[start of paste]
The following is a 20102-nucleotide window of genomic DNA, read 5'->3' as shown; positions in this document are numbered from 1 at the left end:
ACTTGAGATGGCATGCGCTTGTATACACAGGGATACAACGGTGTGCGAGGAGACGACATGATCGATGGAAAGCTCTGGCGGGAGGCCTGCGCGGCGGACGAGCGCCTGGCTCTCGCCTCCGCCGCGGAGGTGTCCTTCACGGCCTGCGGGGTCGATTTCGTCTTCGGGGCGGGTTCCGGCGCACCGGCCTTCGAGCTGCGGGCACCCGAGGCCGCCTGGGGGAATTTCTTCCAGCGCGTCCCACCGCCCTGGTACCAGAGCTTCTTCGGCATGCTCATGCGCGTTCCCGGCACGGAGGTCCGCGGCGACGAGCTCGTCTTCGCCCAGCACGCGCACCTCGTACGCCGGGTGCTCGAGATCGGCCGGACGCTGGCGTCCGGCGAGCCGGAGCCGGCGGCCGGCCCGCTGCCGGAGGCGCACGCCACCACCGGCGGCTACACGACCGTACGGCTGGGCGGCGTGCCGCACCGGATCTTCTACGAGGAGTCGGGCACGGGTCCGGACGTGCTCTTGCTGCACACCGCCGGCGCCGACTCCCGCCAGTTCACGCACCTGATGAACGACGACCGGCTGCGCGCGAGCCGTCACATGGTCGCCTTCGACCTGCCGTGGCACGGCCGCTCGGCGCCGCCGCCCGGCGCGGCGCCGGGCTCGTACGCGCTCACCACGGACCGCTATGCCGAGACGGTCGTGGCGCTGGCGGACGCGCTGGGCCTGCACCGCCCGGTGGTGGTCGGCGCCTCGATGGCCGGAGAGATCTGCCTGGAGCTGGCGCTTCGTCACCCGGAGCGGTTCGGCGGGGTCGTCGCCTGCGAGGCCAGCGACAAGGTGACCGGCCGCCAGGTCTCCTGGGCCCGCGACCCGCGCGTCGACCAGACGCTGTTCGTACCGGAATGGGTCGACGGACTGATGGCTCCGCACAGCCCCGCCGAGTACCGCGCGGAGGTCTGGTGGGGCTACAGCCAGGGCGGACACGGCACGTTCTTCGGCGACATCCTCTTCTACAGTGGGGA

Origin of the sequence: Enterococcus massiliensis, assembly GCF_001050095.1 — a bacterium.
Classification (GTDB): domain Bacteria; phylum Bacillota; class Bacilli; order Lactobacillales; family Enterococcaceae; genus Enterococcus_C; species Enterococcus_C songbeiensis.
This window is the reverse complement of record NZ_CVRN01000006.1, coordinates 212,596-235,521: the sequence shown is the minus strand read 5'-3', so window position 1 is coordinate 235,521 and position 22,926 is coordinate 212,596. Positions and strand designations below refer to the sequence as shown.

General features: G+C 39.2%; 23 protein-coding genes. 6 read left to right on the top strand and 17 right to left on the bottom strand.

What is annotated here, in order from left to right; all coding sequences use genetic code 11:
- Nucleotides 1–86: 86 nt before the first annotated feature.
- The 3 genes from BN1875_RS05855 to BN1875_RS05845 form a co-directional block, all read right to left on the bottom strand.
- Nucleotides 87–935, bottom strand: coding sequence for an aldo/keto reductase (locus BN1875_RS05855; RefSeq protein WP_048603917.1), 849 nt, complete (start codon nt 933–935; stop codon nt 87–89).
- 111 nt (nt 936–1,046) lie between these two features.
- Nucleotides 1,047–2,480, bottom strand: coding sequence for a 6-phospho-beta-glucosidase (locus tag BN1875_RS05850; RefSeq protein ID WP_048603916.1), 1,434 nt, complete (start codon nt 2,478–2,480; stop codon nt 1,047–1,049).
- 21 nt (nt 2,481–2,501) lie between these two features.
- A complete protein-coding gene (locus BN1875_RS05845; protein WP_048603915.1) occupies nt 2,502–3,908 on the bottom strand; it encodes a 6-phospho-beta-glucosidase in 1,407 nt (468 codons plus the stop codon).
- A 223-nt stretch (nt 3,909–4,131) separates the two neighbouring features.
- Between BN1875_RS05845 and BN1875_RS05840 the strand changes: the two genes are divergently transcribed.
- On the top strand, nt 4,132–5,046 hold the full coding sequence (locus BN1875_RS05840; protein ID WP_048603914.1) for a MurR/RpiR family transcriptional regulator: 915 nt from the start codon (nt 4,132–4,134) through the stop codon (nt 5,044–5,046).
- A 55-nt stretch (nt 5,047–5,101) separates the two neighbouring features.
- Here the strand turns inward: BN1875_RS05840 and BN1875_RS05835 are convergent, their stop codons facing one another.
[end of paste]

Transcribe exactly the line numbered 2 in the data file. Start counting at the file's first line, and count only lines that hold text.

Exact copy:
ACTTGAGATGGCATGCGCTTGTATACACAGGGATACAACGGTGTGCGAGGAGACGACATGATCGATGGAAAGCTCTGGCGGGAGGCCTGCGCGGCGGACGAGCGCCTGGCTCTCGCCTCCGCCGCGGAGGTGTCCTTCACGGCCTGCGGGGTCGATTTCGTCTTCGGGGCGGGTTCCGGCGCACCGGCCTTCGAGCTGCGGGCACCCGAGGCCGCCTGGGGGAATTTCTTCCAGCGCGTCCCACCGCCCTGGTACCAGAGCTTCTTCGGCATGCTCATGCGCGTTCCCGGCACGGAGGTCCGCGGCGACGAGCTCGTCTTCGCCCAGCACGCGCACCTCGTACGCCGGGTGCTCGAGATCGGCCGGACGCTGGCGTCCGGCGAGCCGGAGCCGGCGGCCGGCCCGCTGCCGGAGGCGCACGCCACCACCGGCGGCTACACGACCGTACGGCTGGGCGGCGTGCCGCACCGGATCTTCTACGAGGAGTCGGGCACGGGTCCGGACGTGCTCTTGCTGCACACCGCCGGCGCCGACTCCCGCCAGTTCACGCACCTGATGAACGACGACCGGCTGCGCGCGAGCCGTCACATGGTCGCCTTCGACCTGCCGTGGCACGGCCGCTCGGCGCCGCCGCCCGGCGCGGCGCCGGGCTCGTACGCGCTCACCACGGACCGCTATGCCGAGACGGTCGTGGCGCTGGCGGACGCGCTGGGCCTGCACCGCCCGGTGGTGGTCGGCGCCTCGATGGCCGGAGAGATCTGCCTGGAGCTGGCGCTTCGTCACCCGGAGCGGTTCGGCGGGGTCGTCGCCTGCGAGGCCAGCGACAAGGTGACCGGCCGCCAGGTCTCCTGGGCCCGCGACCCGCGCGTCGACCAGACGCTGTTCGTACCGGAATGGGTCGACGGACTGATGGCTCCGCACAGCCCCGCCGAGTACCGCGCGGAGGTCTGGTGGGGCTACAGCCAGGGCGGACACGGCACGTTCTTCGGCGACATCCTCTTCTACAGTGGGGA